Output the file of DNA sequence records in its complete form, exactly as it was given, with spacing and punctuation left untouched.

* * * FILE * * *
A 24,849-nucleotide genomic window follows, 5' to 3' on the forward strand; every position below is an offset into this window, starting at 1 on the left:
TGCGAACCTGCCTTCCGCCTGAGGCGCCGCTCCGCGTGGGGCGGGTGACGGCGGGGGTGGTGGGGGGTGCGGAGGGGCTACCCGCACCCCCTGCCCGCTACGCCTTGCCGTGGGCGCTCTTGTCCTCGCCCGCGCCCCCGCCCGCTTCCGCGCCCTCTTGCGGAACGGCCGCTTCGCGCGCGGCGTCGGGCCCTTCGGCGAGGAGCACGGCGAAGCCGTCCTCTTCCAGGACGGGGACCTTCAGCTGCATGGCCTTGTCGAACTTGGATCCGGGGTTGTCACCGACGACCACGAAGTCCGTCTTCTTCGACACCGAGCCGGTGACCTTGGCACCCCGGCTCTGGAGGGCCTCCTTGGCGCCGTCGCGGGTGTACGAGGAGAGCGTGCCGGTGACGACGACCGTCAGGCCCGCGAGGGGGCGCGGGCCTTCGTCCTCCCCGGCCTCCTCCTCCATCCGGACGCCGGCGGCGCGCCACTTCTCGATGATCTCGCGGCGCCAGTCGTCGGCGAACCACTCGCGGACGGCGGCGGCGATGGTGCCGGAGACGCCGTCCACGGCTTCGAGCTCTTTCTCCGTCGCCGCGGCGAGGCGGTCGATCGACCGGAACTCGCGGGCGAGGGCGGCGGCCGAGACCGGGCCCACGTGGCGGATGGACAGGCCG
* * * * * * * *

A 24,849-nucleotide genomic window follows, 5' to 3' on the forward strand; every position below is an offset into this window, starting at 1 on the left:
TGCGAACCTGCCTTCCGCCTGAGGCGCCGCTCCGCGTGGGGCGGGTGACGGCGGGGGTGGTGGGGGGTGCGGAGGGGCTACCCGCACCCCCTGCCCGCTACGCCTTGCCGTGGGCGCTCTTGTCCTCGCCCGCGCCCCCGCCCGCTTCCGCGCCCTCTTGCGGAACGGCCGCTTCGCGCGCGGCGTCGGGCCCTTCGGCGAGGAGCACGGCGAAGCCGTCCTCTTCCAGGACGGGGACCTTCAGCTGCATGGCCTTGTCGAACTTGGATCCGGGGTTGTCACCGACGACCACGAAGTCCGTCTTCTTCGACACCGAGCCGGTGACCTTGGCACCCCGGCTCTGGAGGGCCTCCTTGGCGCCGTCGCGGGTGTACGAGGAGAGCGTGCCGGTGACGACGACCGTCAGGCCCGCGAGGGGGCGCGGGCCTTCGTCCTCCCCGGCCTCCTCCTCCATCCGGACGCCGGCGGCGCGCCACTTCTCGATGATCTCGCGGCGCCAGTCGTCGGCGAACCACTCGCGGACGGCGGCGGCGATGGTGCCGGAGACGCCGTCCACGGCTTCGAGCTCTTTCTCCGTCGCCGCGGCGAGGCGGTCGATCGACCGGAACTCGCGGGCGAGGGCGGCGGCCGAGACCGGGCCCACGTGGCGGATGGACAGGCCG